In the second half of the sixth chapter of I Shall Wear Midnight, Tiffany ventures into Ankh- Morpork for the first time in her life. Intrigued? Then it’s time for Mark to read Discworld.
Yo, this honestly feels like two characters in a long-running series finally meeting for the first time. Except one of those characters… is an entire city? I associate Tiffany so firmly with The Chalk that it does feel strange to read about her being in this place. She’s not a city person at all, and as someone who lives in one of the biggest cities in the world, there really is a vibe and a temperament here that I only find in other large cities.
But I was more surprised by the reaction that Tiffany got than anything else. Let’s start with this:
…but here it seemed there were so many people that it was a waste of time even to look at them at all, and possibly dangerous in any case.
Seriously, here in NYC, you really have to be doing something out of the ordinary to grab the attention of the average New Yorker. Of course, that all depends on where you are, and I thought I knew what was happening once Tiffany starting making her way through the neighborhoods of Ankh-Morpork. I thought folks were staring at her because she was out-of-place, easily recognizable as an outsider. The people with pointy hats in Ankh-Morpork were wizards, not witches, so what was this witch doing in town? It’s not that there was anything wrong with witches, per se. And how could that be the case with Boffo’s Joke Emporium in the middle of the city?
Now, Tiffany being in Boffo’s for the first time had its own magic. That catalogue and the company’s products played such a huge part in past books, and SHE GOT TO SEE IT ALL IN PERSON. Not only that, but she met the person who creates everything, Mrs. Proust, who is a witch herself. (Y’all, this gives Boffo’s a whole new level of meaning to know that a witch created it all. No wonder it’s so popular.) Pratchett clearly had so much fun writing these scenes where Tiffany is flabbergasted by the shop, by the strangeness of Mrs. Proust, and by the realization that all the witch masks are actually Mrs. Proust’s face. Also: they use a trapdoor to go down to the basement. THESE DETAILS ARE ALL SO LOVELY. Boffo felt alive, whimsical, and layered, and I’m so glad that Pratchett got to dig into it.
But I’m leading up to one thing: this line.
“No one will take any notice now. Sorry, but witches are a little bit unpopular at the moment.”
Not always, not historically, but “at the moment.” And because this is a living, breathing, beast of a city, these things happen for a reason. I don’t believe it’s just a random occurrence. So why? Why would a city full of dwarfs and trolls and orcs (I MISS YOU ALREADY, MR. NUTT) and wizards suddenly take issue with witches? Was there a single incident that inspired it, or did this develop slowly and quietly in the background?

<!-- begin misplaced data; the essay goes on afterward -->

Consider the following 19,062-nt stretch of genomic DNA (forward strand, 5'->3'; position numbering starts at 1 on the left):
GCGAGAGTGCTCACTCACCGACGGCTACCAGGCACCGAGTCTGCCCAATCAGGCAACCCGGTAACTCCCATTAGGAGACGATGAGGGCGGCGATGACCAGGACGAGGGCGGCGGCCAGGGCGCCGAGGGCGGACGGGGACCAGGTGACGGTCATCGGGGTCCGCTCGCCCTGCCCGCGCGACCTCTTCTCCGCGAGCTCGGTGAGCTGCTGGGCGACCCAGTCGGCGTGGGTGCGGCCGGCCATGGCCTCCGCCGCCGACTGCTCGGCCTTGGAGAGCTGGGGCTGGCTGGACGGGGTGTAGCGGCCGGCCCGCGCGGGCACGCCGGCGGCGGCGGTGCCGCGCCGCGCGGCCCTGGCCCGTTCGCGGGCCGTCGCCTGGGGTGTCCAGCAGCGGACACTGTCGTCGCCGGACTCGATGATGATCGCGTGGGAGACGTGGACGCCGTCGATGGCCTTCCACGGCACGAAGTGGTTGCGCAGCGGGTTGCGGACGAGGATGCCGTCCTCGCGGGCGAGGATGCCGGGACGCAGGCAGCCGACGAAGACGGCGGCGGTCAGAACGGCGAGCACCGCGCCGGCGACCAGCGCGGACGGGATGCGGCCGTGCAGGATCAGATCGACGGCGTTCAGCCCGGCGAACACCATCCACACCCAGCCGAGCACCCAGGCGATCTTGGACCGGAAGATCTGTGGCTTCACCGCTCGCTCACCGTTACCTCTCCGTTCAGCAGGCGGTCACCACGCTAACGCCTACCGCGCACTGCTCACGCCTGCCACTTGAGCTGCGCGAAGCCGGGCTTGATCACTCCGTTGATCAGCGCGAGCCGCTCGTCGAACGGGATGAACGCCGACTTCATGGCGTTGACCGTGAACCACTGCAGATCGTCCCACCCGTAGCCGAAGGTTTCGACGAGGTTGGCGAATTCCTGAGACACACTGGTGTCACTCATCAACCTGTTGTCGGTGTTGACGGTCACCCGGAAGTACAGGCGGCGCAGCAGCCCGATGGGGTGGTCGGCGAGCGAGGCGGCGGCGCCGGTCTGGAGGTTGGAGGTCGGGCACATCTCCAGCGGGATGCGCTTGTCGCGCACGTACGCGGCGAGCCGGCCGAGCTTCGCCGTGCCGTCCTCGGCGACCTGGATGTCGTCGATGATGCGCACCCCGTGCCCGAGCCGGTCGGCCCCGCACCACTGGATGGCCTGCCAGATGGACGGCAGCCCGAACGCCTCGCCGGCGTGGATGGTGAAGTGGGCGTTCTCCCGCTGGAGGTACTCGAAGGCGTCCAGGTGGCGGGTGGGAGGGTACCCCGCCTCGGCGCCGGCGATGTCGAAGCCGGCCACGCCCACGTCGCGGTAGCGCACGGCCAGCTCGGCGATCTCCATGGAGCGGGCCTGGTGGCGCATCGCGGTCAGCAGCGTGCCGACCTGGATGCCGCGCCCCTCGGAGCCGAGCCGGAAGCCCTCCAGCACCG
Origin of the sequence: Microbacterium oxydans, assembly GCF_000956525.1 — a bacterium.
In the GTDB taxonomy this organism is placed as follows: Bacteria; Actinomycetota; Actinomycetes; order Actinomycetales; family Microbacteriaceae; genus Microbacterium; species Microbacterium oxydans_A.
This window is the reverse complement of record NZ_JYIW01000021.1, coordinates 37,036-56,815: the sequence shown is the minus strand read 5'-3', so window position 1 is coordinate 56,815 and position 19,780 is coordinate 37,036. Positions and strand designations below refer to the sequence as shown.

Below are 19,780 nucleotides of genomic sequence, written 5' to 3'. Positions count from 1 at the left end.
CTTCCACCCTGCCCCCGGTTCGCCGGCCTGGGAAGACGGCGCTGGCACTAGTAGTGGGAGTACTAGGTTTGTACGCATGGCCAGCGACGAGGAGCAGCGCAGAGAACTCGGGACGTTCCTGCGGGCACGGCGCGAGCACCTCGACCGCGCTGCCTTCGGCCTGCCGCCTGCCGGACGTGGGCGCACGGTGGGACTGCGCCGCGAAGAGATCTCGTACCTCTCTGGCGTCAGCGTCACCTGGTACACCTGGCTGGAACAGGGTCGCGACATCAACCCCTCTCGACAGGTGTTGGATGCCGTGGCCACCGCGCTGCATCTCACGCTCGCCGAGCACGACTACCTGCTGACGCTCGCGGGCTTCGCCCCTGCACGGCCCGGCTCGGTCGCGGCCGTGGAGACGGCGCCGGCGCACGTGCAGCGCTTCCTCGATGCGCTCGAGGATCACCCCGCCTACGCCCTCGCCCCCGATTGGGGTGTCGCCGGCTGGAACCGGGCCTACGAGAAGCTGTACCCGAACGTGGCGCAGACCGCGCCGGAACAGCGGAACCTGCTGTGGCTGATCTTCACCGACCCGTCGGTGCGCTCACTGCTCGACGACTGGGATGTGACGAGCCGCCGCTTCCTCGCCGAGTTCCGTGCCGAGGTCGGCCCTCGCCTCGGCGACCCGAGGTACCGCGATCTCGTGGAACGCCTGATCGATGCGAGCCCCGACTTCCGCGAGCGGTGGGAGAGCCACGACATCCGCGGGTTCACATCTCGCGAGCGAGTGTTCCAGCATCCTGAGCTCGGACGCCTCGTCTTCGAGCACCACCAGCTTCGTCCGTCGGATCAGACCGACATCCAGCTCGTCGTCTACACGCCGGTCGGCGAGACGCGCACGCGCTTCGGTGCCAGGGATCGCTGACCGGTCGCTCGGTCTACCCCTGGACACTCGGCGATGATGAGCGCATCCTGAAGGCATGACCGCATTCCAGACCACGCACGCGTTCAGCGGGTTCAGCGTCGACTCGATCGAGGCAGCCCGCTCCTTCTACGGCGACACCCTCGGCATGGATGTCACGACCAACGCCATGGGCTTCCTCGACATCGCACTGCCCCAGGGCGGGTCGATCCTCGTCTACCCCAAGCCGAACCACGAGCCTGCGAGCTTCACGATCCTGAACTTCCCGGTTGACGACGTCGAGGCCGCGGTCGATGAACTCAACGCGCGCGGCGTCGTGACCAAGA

We then get a very real demonstration of this when a couple boys try to vandalize Boffo’s. Mrs. Proust deals with said attack with humor and creativity—honestly did not expect the glass window to GROW A HAND and throw the rock back—but it’s also left unsaid that she does this casually. To me, that speaks of what sort of routine she’s fallen in to. How often has she had to defend her shop against bullies and vandals who don’t like witches? And given her gorgeously written monologue about city witches, I wonder why there historically haven’t been more. Is that the wizards fault? I mean, the last witch I can think of who lived in Ankh-Morpork was Eskarina in Equal Rites. Granny and Nanny visited there. I guess Agnes Nitt also counts? Even then, I got a sense of how proud Mrs. Proust was to be practicing witchcraft in the city, to have a steading of her own that was so unique and complicated.
So what happened?
I don’t know. I expect that this is actually very important and subsequent chapters will address it. My theory at this point is that whatever the Cunning Man is will intersect with this journey to Ankh-Morpork. Why this place? Why did he focus on Tiffany? He also seemed to hate witches, so what’s the connection here? THIS FEELS PAINFULLY OBVIOUS AND YET I KNOW I’M MISSING PIECES. Because now that Tiffany’s broom is fixed, the only thing keeping her in the city is Roland. Where is he? How devastated will he be when he learns the truth? Ah, there are so many moving parts already, and I don’t know what the entire puzzle looks like yet!
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